Norwegian rescuers deployed drones and dogs to negotiate unstable clay soil during exploration for 10 people still missing on Thursday after a landslide in southern Norway swept away over a dozen buildings the previous day.
The landslide injured 10 people, one critically, after the landslide within the residential district within the Gjerdrum region. Which is about 30 km (19 miles) north of the capital, Oslo.
Conditions remained challenging, with the clay ground still too unstable for emergency workers to steer on, and temperatures registering -1 C (30 degrees F) at 0600 GMT.
“This continues to be a operation,” the head of the police operation at the location, Dag Andre Sylju, told broadcaster TV2. “We will continue as long as we expect it’s necessary.”
During the night, police used drones with heat-seeking equipment to search out survivors within the debris. Helicopters have tried lowering military and police with search-and-rescue dogs on some structures believed stable enough to face on.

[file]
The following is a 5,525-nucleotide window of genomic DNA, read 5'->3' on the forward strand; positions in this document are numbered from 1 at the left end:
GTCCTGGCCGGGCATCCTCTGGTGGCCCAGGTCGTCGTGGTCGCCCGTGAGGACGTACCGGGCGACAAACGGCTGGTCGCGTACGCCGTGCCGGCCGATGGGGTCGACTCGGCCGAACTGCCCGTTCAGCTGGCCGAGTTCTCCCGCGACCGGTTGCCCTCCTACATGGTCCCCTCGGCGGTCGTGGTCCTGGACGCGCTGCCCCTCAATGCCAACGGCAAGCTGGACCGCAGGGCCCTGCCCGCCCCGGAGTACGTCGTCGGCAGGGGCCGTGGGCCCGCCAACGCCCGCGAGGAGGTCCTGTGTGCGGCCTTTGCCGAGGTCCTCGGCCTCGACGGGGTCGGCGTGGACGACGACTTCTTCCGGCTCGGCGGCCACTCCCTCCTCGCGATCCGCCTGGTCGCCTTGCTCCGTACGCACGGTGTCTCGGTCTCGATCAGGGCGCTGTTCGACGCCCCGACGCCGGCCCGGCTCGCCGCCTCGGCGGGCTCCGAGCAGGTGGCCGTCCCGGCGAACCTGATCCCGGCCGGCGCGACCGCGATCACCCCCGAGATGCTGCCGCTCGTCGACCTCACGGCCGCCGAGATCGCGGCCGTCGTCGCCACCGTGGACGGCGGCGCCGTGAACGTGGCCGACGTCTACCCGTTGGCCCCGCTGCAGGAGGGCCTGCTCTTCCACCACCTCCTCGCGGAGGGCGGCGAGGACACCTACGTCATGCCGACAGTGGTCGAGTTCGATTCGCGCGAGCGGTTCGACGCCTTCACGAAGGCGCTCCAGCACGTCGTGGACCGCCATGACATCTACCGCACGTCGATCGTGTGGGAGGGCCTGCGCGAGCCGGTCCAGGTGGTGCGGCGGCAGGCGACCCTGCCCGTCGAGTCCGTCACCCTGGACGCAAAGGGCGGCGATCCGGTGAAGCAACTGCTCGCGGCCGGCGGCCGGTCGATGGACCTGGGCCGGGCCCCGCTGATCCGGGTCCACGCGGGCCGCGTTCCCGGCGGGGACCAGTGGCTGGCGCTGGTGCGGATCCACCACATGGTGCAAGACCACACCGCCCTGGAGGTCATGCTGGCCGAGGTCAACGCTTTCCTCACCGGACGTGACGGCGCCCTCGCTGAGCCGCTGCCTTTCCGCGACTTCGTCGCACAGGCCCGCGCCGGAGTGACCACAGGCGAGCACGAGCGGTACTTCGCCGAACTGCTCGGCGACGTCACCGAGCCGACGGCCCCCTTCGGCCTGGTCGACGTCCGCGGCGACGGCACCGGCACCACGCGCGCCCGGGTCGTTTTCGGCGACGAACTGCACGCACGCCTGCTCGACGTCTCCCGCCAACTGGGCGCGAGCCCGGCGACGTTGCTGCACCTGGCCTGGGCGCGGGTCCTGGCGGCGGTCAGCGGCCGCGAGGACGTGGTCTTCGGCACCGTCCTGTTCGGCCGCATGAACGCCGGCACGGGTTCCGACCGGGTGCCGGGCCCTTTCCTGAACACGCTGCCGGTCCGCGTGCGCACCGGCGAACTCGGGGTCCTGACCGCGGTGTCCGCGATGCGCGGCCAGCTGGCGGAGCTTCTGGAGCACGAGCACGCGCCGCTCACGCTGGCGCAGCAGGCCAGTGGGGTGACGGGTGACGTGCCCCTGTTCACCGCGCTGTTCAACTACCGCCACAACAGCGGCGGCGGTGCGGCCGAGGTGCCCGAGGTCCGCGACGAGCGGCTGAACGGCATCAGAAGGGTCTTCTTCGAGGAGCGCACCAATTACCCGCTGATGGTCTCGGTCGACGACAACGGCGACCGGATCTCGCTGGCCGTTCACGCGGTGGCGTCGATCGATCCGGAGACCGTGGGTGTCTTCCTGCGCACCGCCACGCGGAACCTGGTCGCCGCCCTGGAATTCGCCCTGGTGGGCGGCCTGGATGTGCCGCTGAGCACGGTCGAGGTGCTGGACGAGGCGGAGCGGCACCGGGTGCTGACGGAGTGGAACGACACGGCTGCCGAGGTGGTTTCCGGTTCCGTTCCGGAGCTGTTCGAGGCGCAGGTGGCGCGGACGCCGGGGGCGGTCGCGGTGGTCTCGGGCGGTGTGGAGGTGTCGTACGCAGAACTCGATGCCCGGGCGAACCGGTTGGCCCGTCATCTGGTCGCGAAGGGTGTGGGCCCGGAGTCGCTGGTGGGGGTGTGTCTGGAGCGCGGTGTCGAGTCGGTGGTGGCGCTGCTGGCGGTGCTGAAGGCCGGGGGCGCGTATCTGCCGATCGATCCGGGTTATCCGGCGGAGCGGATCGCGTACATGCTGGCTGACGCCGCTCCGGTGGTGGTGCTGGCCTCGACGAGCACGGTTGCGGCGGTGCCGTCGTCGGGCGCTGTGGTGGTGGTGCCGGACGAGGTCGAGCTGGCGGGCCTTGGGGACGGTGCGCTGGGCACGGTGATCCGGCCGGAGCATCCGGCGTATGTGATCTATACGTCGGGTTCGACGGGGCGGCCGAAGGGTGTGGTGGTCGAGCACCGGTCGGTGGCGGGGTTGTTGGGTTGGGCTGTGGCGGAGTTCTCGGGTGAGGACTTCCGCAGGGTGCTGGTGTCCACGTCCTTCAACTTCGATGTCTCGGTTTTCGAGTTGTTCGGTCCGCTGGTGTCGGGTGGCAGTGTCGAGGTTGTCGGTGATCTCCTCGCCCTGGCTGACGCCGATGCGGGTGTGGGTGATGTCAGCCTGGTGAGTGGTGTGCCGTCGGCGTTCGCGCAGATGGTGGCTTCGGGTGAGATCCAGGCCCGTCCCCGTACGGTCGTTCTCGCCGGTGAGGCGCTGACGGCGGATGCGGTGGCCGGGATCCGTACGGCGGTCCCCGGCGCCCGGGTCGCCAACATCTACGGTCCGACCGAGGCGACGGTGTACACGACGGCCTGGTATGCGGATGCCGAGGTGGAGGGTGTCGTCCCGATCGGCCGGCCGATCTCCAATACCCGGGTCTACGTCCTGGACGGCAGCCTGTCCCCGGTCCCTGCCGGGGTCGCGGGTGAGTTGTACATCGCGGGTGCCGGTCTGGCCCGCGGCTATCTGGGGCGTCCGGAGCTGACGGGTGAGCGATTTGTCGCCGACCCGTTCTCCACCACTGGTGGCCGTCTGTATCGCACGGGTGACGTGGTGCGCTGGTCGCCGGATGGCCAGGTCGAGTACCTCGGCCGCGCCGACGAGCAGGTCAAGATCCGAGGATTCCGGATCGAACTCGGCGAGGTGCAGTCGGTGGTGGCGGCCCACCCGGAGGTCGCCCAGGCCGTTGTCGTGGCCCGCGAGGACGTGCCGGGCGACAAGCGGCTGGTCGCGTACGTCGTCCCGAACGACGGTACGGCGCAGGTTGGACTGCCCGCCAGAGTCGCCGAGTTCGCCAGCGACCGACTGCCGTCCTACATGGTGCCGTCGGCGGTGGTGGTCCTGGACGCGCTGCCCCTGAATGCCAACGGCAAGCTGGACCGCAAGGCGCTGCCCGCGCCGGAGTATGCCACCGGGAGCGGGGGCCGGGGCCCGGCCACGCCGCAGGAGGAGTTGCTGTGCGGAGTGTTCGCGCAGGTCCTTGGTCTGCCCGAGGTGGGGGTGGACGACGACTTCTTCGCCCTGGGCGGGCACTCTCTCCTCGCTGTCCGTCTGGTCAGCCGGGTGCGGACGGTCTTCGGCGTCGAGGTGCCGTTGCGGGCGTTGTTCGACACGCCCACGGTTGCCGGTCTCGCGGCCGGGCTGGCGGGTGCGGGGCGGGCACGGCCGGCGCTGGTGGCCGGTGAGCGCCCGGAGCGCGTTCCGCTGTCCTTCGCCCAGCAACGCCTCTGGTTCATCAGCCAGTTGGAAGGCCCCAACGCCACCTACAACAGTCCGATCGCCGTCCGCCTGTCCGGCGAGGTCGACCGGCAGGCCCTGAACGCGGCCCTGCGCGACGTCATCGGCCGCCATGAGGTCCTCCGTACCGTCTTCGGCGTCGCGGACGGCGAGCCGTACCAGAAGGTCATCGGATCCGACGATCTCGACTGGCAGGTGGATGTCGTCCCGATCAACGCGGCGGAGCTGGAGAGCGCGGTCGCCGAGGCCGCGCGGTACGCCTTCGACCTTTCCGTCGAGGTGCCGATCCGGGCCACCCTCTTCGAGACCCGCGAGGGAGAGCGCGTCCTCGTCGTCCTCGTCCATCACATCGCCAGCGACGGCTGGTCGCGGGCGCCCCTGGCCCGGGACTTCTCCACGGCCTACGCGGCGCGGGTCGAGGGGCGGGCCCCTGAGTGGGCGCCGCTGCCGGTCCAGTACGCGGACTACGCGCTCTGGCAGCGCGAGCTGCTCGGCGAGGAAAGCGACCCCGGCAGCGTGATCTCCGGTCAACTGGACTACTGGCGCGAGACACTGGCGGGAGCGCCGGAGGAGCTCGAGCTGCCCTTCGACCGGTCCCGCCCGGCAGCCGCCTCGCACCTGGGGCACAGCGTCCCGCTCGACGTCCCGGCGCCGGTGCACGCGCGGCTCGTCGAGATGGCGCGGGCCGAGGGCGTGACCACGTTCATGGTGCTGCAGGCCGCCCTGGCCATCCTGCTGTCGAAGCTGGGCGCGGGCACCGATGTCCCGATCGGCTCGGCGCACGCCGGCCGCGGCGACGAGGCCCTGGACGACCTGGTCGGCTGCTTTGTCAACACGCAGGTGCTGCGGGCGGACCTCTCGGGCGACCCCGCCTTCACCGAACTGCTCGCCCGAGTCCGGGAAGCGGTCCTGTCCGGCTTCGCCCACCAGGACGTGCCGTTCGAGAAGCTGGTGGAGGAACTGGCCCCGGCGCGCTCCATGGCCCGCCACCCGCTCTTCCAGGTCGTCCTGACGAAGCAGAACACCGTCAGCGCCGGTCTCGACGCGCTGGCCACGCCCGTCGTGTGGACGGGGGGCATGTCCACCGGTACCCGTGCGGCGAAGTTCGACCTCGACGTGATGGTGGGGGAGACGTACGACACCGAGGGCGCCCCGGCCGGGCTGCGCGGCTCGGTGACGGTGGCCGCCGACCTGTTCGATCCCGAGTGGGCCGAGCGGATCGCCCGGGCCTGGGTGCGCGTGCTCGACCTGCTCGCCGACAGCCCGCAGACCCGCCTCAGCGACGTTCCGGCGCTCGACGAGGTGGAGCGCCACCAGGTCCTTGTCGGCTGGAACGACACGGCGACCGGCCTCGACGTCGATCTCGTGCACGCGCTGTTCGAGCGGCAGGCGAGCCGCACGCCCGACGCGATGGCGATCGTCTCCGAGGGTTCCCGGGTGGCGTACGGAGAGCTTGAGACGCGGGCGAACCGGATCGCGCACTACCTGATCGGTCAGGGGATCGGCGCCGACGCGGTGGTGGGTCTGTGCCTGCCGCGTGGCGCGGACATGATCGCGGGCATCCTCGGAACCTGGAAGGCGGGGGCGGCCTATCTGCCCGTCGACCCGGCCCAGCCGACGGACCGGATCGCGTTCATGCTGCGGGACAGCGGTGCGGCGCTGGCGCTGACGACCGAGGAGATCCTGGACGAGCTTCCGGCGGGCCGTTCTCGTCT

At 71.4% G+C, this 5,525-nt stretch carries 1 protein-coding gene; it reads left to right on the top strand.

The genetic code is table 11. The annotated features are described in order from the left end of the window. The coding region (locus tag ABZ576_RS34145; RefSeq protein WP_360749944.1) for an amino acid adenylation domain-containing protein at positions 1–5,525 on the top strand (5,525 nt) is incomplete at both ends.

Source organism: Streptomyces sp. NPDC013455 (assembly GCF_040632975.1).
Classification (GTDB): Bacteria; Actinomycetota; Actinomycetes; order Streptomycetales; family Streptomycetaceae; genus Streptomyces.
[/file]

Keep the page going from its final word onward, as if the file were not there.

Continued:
Someone rescued a Dalmatian dog during the night.
Separately, there are many questions about why they allowed construction within the area.
Broadcaster TV2 said a 2005 geological survey for municipal authorities labeled the world at high risk of landslides. But the building of the new homes was three years after the publishing of the report.
In a rare public statement, Norway’s King Harald said the landslide had left a deep impression.
“My thoughts are with all people who have been affected, injured, or have lost their homes, and people who now live in fear and uncertainty of the complete extent of the catastrophe,”. The 83-year-old monarch said during a statement released by the royal palace.
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